From the teen side of this duality, your cultural identity starts to become muddled. You might not feel a sense of complete belonging within your culture. A common example of this is losing your language of origin as you grow up learning English in public schools. Perhaps you struggle to communicate with members of your family that don’t speak English. This can further complicate the way you identify with your cultural identity. It is especially difficult as a teen to be going through these complications. Your identity is just starting to form, and there aren’t many explicit resources to help support and confidently form a non-traditional cultural identity. 

Cultural dissonance with your parents

I remember my dad telling me that when I first started school in America, I would come home crying every day. I was upset that I couldn’t understand anyone and they couldn’t understand me. Personally, I don’t recall this memory, and it breaks my heart that it was such a salient one for him. He had to move to a new country for safety, and then wasn’t even able to help his daughter learn English. This is an experience that I’ll never have. 

This story began to give me an understanding of the vast distance between us and why it’s even there. We both learned early on that he couldn’t help me with my new, unfamiliar problems, so I stopped going to him, and he stopped trying to help. I’m sure this happened not just with language, but with many things I was experiencing for the first time.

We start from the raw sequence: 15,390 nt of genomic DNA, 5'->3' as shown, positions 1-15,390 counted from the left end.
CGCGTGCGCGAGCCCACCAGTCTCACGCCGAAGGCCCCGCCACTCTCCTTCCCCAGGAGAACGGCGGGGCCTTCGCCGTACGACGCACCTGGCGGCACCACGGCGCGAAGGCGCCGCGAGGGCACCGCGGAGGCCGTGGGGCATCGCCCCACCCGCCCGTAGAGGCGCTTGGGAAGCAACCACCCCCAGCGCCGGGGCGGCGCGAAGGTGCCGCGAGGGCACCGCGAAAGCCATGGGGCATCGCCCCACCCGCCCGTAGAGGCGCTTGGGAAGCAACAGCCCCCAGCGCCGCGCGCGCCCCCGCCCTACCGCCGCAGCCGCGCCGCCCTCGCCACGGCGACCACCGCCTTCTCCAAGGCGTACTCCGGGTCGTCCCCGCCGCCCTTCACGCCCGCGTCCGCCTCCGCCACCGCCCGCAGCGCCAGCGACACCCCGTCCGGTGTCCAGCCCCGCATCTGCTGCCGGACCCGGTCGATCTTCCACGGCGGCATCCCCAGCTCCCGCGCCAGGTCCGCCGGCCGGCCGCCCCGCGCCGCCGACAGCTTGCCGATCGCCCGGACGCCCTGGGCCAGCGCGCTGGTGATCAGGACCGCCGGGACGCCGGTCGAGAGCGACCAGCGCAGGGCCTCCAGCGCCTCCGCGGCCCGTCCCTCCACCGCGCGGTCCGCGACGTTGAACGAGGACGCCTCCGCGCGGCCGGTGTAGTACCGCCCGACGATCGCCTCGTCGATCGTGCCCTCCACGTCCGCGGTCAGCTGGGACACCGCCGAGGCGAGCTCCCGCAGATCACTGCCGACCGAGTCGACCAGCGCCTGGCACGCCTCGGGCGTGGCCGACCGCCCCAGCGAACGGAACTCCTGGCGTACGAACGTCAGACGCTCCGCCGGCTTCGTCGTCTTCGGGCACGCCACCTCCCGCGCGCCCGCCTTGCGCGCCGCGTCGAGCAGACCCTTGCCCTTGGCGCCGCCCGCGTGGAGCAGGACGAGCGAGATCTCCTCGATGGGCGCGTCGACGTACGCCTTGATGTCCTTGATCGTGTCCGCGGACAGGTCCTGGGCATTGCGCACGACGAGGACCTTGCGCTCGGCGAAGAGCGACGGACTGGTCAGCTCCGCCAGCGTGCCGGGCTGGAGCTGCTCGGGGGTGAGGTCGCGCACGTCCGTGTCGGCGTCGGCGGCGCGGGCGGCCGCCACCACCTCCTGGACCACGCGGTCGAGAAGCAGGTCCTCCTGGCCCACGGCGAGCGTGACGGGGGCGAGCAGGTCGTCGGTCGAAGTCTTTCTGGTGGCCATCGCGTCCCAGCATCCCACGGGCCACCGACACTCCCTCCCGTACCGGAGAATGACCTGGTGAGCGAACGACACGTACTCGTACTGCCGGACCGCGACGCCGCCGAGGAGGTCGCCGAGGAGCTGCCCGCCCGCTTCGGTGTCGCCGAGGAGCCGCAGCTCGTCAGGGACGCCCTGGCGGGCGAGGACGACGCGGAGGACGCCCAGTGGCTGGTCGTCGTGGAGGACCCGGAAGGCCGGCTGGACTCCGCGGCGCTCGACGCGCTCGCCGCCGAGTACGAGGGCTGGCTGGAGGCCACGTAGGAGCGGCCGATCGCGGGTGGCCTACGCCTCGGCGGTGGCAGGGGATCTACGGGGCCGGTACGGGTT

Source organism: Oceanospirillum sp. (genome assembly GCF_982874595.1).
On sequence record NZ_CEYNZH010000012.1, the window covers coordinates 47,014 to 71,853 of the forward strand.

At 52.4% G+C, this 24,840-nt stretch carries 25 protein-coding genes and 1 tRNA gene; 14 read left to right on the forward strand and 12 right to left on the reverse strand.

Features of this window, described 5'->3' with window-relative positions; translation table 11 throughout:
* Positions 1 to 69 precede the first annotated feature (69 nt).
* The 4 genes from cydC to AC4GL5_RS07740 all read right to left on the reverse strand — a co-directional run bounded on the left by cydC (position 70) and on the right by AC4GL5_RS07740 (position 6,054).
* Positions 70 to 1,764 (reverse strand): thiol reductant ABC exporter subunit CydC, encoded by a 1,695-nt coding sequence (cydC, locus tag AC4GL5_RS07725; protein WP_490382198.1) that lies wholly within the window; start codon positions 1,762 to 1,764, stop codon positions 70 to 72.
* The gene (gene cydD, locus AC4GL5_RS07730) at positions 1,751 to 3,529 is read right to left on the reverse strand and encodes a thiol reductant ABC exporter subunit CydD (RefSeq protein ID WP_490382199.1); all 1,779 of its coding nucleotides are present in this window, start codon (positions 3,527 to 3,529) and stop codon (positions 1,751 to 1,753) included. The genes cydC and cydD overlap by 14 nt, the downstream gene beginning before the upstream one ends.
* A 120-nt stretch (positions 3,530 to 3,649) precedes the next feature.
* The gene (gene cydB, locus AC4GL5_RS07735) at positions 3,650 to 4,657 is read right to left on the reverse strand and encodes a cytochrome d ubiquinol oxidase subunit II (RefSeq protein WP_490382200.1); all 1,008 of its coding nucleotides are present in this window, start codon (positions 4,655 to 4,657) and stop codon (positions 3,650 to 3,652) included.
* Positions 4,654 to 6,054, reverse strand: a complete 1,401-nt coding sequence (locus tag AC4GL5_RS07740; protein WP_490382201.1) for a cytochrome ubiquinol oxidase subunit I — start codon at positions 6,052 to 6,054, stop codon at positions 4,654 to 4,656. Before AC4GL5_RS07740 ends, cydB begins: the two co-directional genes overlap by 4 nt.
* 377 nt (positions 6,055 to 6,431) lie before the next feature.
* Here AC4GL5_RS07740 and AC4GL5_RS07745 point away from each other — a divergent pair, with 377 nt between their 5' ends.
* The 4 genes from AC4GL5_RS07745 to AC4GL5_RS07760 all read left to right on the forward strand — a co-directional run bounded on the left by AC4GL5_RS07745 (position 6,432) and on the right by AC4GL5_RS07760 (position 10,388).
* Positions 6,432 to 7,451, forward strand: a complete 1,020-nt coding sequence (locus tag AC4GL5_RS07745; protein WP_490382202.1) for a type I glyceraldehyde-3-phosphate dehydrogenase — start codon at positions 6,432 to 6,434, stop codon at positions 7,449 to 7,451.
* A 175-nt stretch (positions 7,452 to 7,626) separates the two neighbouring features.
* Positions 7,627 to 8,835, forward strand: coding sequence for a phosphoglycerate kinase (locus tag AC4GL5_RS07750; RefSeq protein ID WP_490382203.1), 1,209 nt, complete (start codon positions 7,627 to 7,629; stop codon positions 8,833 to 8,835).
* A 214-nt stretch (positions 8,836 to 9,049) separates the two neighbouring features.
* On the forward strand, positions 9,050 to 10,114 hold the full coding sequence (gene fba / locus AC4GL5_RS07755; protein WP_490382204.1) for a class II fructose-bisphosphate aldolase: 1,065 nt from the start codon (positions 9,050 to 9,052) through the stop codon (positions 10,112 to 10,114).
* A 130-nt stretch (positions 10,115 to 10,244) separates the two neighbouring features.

Cultural dissonance with your peers

Growing up in America, I was able to find resonance, friendship, and fulfillment that I didn’t feel in my own culture. But, there was always an underlying current, a feeling of not being completely at home in my “American” life.

A common experience involves bringing home-cooked food to school and getting battered with questions: What is that? Why does it smell like that? Why does it look weird? Sometimes, I wouldn’t even know the answers to these questions. How was I supposed to know the ingredients in dolma? Or why my “sandwich” was so long, so full of cream cheese and za’atar? Or what the English word for “date” was? I experienced this frequently, due to my mom being passionate about packing my lunch every day. 

This used to be a horribly embarrassing and frustrating experience. Now I am endlessly thankful that I never had to soak the visible grease off of a pizza slice for lunch.  To experience dissonance in your cultural identity is to exist in a space of half-knowing. A floating, transient state of confusion and disconnect. 

How does cultural dissonance affect mental health?

It is common to find lots of stigma around mental health in various cultures. In my culture, people don’t talk about mental health at all. And when it is, it isn’t treated like a real issue that affects people.